Southern Africa vs East Africa – Which Has the Better Safari?

East AfricavsSouthern Africa

The dilemma as to where to go in Africa has been a perennial question to many travelers all over the world: Southern Africa vs East Africa. When we say Southern Africa, it doesn’t mean the country South Africa as most first-timers would think. Southern Africa covers Botswana, Namibia, Zimbabwe, Zambia, Mozambique, Malawi and South Africa. East Africa, on the other hand, is comprised of Tanzania, Kenya, Uganda and Rwanda. Note we are only mentioning top safari countries in both regions.

Southern Africa vs East Africa

Each region and country offers many attractions – some on the same concept and others totally unique. Your decision as to which African region is best for you will depend on what kind of traveler you are, what you intend to see, what you want to do and how much you’re willing to spend.

Here are the major factors to consider:

Animal diversity and concentration

You can see the Big Five in both regions and a world-class birdlife can also be guaranteed in any area. The big difference comes to some unique animal sightings as well as its concentration.

Southern Africa vs Eastern Africa wildlife

  • Southern Africa: You will certainly not see millions of wildebeests, zebras and gazelles in this part of Africa. However, this is the perfect place to encounter vast herds of elephants. Also, animals in Southern Africa are more habituated to vehicles and visitors. This means that they can continue whatever they want to do regardless if any vehicle is just a few meters away.
  • East Africa: There is nowhere else in the world where you can see the Great Wildebeest Migration but here. With millions of wildebeests, zebras, antelopes, kudus and gazelles thundering across the plains of Serengeti and Masai Mara, plus a lot of predators lurking around to make a kill, it is no wonder why this annual event is deemed the world’s greatest spectacle. Many travelers who have been to both regions also claim that East Africa has a higher density in wildlife compared to Southern Africa. Example, a traveler who went to Botswana spent 10 days before they spotted a lion and it took numerous wildlife drives for them to see a dozen. In Tanzania, that same traveler found about 44 lions in just 5 days.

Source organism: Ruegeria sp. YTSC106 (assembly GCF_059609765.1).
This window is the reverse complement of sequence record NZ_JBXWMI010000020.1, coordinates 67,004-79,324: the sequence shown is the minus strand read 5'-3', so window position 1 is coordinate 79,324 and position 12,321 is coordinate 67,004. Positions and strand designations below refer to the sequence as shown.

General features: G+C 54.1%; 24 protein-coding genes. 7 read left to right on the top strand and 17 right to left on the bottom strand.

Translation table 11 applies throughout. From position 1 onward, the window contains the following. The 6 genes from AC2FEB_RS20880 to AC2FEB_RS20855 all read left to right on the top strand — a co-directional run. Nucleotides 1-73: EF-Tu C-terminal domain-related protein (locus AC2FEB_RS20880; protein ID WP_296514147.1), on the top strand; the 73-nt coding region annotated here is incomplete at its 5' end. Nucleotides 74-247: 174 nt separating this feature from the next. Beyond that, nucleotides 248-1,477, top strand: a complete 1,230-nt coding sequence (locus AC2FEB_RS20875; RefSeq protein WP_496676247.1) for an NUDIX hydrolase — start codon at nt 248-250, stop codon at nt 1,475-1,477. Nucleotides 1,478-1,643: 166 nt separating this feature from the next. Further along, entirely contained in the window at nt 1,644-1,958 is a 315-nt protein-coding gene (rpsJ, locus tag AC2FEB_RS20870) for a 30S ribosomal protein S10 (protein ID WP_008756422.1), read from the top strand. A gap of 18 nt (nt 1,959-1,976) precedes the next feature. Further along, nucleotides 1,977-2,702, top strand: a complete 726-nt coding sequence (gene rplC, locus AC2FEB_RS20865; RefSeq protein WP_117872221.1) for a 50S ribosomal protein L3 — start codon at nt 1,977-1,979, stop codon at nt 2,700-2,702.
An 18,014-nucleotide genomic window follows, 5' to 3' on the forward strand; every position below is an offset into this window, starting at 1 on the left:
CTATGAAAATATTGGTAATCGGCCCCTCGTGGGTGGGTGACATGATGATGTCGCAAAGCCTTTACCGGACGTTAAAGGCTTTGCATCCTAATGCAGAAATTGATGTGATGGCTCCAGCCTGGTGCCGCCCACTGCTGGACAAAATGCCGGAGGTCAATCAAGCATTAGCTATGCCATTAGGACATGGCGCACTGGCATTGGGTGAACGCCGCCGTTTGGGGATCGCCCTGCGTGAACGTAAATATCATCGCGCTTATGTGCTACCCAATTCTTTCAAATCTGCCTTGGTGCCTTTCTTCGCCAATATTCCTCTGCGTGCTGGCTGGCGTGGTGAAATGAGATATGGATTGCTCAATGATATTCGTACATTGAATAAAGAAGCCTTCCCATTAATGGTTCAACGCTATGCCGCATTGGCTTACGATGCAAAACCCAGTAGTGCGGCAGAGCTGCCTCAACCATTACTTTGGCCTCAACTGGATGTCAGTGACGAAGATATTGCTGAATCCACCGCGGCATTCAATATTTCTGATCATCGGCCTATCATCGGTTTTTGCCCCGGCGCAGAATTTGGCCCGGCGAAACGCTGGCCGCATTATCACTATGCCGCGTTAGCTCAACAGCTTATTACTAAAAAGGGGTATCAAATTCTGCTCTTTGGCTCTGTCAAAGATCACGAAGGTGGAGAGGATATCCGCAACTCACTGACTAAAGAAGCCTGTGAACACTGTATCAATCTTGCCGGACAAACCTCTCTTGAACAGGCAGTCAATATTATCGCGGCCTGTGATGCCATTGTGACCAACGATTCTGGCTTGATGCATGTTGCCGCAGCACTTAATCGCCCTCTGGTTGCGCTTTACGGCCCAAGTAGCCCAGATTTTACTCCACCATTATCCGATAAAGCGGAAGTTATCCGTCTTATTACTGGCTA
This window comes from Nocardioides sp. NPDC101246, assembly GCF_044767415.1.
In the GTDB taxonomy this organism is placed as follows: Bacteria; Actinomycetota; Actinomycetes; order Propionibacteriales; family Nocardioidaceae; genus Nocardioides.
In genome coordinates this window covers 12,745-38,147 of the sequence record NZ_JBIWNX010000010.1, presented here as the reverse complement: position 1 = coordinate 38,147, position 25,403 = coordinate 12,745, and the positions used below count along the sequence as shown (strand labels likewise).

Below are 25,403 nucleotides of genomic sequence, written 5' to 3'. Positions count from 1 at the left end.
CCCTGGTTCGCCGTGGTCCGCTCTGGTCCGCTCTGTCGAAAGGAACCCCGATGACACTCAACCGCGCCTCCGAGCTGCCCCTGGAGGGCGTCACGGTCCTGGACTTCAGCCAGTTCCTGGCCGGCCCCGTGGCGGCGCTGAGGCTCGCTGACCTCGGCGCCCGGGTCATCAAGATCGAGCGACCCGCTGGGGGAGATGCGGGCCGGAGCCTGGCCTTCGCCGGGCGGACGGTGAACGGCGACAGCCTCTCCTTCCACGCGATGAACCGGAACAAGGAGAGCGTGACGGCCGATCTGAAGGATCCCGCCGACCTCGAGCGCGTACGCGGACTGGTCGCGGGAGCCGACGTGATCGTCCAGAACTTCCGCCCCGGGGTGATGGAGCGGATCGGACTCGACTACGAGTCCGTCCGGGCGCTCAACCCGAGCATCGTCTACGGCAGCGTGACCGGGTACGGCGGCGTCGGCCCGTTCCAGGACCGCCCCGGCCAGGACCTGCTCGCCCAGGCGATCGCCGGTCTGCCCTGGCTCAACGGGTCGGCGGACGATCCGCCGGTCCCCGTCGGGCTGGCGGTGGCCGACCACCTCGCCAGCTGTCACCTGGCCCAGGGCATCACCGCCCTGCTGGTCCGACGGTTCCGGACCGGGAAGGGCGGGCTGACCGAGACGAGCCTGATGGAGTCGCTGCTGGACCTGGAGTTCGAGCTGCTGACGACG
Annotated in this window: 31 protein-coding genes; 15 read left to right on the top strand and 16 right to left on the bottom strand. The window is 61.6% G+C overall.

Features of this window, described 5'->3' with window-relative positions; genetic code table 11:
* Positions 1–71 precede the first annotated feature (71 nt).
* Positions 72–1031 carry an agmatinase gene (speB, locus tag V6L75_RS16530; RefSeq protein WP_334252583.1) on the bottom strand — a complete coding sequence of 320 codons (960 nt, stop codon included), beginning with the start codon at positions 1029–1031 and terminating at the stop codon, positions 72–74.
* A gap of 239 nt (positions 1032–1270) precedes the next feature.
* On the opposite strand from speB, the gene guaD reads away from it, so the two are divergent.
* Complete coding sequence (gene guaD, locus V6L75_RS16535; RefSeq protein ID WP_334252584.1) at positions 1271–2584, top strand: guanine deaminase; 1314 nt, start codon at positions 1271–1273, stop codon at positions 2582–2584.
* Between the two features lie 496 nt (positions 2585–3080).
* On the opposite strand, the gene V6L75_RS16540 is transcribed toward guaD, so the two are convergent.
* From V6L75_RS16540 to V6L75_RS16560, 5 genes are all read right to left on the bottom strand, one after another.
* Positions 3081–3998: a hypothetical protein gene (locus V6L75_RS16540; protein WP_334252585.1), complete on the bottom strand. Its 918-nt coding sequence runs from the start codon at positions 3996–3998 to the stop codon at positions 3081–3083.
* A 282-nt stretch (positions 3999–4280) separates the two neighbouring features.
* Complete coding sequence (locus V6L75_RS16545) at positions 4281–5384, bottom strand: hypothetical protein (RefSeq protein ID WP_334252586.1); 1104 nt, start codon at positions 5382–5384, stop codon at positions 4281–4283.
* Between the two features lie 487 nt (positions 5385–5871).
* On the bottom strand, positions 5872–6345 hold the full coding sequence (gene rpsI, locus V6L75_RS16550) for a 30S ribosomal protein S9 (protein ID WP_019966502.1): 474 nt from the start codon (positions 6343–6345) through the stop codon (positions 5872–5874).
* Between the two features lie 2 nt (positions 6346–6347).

Whether you want to revel in the beauty of the “classic Africa” in East Africa or the paradise that is Southern Africa, you are in for some remarkable sceneries. But, to show you the contrasting sides of each region, here’s a short summary of how their sceneries might differ — albeit being both breathtaking.

Southern Africa vs Eastern Africa

  • Southern Africa: A biodiverse destination, Southern Africa boasts of a wetland paradise in Okavango Delta, semi-arid savannah in Kalahari Desert, red dunes in Sossusvlei, majestic thunder of Victoria Falls, intriguing history in Skeleton Coast in Namibia and of course the stunning sunset in Zambezi River.
  • East Africa: When one imagines Africa, the typical scenery that comes to mind is that of East Africa’s. Rolling savannahs and acacia trees, landscapes with gorgeous backdrops of Mount Kilimanjaro and the ever-so-unique Ngorongoro Crater, the vibrant flamingoes-infested soda lakes, the montane rainforests of Uganda and Rwanda, and so much more.


One of the main highlights of any trip to Africa is game driving. Here is a quick peek on how different the vehicles used in Southern Africa and East Africa are.

Open safari vehicle vs closed safari vehicle

  • Southern Africa: Open-sided Land Cruisers are usually used in this region. Since most game drives are short, with just about 20 miles radius from the lodge, this vehicle is ideal for close and intimate encounters with the animals in the wild.
  • East Africa: Travelers spend a lot of time in the vehicle because game drives usually last for an entire day and traveling between parks can take a few hours or so. Also, the drives take you to rural and urban environments. Because of these, open vehicles are not recommended. The usual vehicles used in East Africa are closed vehicles with pop-up roofs and large windows to allow excellent game viewing while still maintaining comfort and security.

Safari Style

One of the biggest difference in Southern Africa and East Africa is this. One is lodge-centered and the other is operator-centered.

South Africa safari vs east africa safari



  • Southern Africa: With a lodge-centered safari style, your entire tour is arranged by the lodge or camp you’re staying. The lodge provides your vehicles as well as your guides and drivers. Most of the time, game drives start early in the morning and end in the afternoon (or sometimes even at lunchtime) where you can go around the lodge’s vicinity or just enjoy your time in your camp/lodge. You will be with the same guides until you transfer to another camp/lodge to visit another area. The operator-centered safari style in East Africa can’t be found in Southern Africa except in Namibia.